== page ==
DELOREAN. By John Z. DeLorean with Ted Schwarz. Zondervan Books. 349 pp. $17.95; HARD DRIVING; My Years with John DeLorean. By William Haddad. Random House. 193 pp. $17.95.

WHAT ARE WE to make of John DeLorean? For nearly 20 years now, DeLorean has been driving at breakneck speed against the grain of Detroit's automotive establishment, and nothing -- abject failure included -- seems to deter him. These days, even as he faces a federal indictment on charges of racketeering, mail fraud and tax evasion, Delorean is talking about putting an automobile that bears his name back on the road.

The DeLorean dream machine, engineered to be an "ethical" (and expensive) sports car, turned out to be a stainless steel-coated lemon. It is likely to be remembered as the Edsel of the '0s. And DeLorean himself is likely to be remembered not behind its wheel, but in the clutches of the law, owing to his witless participation in an ill-conceived "sting" operation jointly choreographed by FBI and Drug Enforcement Administration flatfoots. A single videotaped episode is etched in our consciousness: DeLorean and a couple of business-suited undercover agents, all with champagne glasses hoisted, toasting a suitcase full of cocaine.

The image lingers, despite DeLorean's subsequent acquittal on the cocaine charges. So does a question: Was John DeLorean guilty of anything else, and, if so, what? That's the issue, more or less, both of these books seek to settle.

With respect to the spectacular failure of his automobile company, DeLorean submits, in his own book, something on the order of a nolo plea. "I was the captain of the Titanic," he writes, "trying to bail her out by hand." He does, however, offer an impassioned and convincing account of his entrapment by federal law-enforcement agents, who were assisted in the line of duty by a convicted drug-smuggler turned professional informant. ("It takes a crook to catch a crook," a government prosecutor lamely told the jury at trial.)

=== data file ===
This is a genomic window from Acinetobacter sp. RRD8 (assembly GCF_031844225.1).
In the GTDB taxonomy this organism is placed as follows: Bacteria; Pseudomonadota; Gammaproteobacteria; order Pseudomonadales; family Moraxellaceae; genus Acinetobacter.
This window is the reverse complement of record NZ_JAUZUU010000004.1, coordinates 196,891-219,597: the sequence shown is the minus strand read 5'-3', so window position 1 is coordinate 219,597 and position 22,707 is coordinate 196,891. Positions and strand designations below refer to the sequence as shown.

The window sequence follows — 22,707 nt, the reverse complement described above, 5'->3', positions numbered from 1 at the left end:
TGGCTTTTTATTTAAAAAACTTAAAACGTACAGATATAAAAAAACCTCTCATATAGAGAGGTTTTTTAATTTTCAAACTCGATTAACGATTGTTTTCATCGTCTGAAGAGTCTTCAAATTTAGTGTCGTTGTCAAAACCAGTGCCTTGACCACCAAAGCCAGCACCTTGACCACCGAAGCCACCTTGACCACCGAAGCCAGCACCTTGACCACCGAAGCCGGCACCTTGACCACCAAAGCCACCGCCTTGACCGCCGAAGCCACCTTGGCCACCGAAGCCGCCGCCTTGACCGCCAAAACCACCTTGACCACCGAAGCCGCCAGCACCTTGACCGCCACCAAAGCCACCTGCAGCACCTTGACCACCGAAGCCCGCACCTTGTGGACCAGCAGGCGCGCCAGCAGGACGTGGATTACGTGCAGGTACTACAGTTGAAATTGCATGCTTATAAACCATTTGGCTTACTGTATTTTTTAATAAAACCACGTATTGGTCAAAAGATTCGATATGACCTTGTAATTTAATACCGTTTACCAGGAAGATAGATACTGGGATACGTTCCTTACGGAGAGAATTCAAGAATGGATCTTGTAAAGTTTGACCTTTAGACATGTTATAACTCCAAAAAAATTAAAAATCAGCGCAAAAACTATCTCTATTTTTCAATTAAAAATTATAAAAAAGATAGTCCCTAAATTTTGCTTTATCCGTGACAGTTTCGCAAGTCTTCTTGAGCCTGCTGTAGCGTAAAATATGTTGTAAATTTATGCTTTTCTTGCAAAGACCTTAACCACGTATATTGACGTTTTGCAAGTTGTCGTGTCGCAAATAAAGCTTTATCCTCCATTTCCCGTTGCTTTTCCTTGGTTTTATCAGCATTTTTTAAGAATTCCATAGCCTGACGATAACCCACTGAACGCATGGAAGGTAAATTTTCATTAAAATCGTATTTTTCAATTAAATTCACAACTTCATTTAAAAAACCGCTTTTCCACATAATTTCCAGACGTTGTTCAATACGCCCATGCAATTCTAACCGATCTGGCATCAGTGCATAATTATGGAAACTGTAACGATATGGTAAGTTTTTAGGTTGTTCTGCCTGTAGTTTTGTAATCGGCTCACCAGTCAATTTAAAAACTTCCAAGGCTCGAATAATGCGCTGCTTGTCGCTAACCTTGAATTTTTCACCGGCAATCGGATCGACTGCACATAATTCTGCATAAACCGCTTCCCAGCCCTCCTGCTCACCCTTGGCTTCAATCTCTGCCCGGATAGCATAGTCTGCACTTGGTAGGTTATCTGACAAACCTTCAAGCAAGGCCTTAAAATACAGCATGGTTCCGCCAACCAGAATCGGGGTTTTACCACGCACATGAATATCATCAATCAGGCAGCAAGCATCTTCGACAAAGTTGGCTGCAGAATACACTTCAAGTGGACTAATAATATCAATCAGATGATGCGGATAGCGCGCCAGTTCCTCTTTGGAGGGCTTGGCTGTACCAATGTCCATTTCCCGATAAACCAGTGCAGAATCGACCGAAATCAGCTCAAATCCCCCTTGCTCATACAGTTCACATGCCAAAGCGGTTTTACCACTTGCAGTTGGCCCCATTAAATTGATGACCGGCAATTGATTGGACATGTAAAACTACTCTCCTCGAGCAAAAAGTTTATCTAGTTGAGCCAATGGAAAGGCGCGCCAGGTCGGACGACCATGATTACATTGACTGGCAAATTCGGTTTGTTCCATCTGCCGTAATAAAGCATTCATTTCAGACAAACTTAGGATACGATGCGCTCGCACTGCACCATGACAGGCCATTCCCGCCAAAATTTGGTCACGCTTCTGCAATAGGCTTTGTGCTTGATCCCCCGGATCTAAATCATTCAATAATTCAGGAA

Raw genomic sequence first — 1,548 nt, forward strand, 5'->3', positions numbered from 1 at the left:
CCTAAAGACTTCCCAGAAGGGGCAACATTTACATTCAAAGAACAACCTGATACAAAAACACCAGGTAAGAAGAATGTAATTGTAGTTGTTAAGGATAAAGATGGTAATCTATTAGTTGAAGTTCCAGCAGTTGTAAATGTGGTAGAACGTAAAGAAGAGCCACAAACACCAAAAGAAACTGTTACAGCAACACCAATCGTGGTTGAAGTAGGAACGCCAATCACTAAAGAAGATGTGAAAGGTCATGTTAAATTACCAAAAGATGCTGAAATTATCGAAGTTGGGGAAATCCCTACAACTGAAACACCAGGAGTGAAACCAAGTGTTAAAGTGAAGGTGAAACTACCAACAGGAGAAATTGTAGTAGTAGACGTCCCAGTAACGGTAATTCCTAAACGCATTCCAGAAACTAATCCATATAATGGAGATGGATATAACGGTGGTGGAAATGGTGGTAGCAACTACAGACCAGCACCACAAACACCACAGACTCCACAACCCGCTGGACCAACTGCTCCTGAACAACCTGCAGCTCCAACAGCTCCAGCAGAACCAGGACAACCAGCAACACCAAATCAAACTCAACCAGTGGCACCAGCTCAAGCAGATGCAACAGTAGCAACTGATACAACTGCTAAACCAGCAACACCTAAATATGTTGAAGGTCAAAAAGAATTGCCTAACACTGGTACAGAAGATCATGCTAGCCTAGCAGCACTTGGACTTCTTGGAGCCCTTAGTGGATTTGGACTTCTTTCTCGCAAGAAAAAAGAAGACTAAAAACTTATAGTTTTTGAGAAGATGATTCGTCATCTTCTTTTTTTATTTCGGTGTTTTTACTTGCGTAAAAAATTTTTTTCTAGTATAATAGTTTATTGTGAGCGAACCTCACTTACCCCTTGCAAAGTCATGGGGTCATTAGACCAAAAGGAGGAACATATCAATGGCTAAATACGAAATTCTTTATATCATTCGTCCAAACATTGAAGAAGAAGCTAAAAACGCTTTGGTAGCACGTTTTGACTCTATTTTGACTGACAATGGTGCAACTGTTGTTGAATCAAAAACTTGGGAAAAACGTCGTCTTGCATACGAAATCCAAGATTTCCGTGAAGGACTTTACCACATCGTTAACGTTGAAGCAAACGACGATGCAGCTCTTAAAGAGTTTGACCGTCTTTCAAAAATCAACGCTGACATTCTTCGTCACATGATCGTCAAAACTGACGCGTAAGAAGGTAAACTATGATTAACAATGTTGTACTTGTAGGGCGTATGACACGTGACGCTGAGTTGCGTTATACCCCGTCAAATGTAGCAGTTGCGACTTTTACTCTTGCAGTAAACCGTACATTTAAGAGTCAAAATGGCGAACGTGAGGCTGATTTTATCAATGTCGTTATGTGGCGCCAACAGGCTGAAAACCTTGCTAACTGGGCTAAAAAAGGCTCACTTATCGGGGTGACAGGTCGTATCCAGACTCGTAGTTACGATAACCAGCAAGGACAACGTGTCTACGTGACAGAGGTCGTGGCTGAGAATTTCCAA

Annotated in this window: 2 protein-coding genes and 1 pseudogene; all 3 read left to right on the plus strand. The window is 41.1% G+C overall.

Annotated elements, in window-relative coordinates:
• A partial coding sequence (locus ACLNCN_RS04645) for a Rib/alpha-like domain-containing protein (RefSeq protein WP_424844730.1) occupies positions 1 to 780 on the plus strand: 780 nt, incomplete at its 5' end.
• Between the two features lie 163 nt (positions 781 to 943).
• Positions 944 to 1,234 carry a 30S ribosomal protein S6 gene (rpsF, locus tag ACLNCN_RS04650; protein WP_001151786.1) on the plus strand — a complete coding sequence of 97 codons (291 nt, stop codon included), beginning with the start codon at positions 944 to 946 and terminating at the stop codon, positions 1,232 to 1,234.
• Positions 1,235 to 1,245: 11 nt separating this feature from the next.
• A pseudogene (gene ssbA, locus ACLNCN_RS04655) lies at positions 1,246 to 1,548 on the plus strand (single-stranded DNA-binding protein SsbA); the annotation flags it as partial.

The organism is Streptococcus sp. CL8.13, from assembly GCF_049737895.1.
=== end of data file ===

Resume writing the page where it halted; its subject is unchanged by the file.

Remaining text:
Hard Driving: My Years with John DeLorean, a rather malevolent memoir by William Haddad, purposely ignores the cocaine matter. Haddad, a former reporter and political operative who became a DeLorean disciple and executive, as well as his go-between with the press, concentrates his considerable investigative energies on documenting DeLorean's darker side. The John DeLorean of Hard Driving emerges as a lying, scheming, double-dealing, no-good manipulator of men and money.

The two authors plainly do not care for each other. "He sheds personalities as a snake sheds its skin," Haddad writes of DeLorean. DeLorean, notwithstanding his "born-again" conversion to Christianity, sinks even lower. Haddad "seemed to have very poor personal hygiene," he writes. "Do all informants smell bad?" DeLorean's book is littered with similarly idiotic asides.

Despite the mutual and understandable enmity, Haddad writes about his former boss on a first-name basis. "For a long time," he says, "I could not decide whether John had created DeLorean Motors intending to build a dream car, or whether from the very beginning it had all been an elaborate scam." But now, apparently, Haddad has it figured out. "It was," he writes, "a scam from the beginning."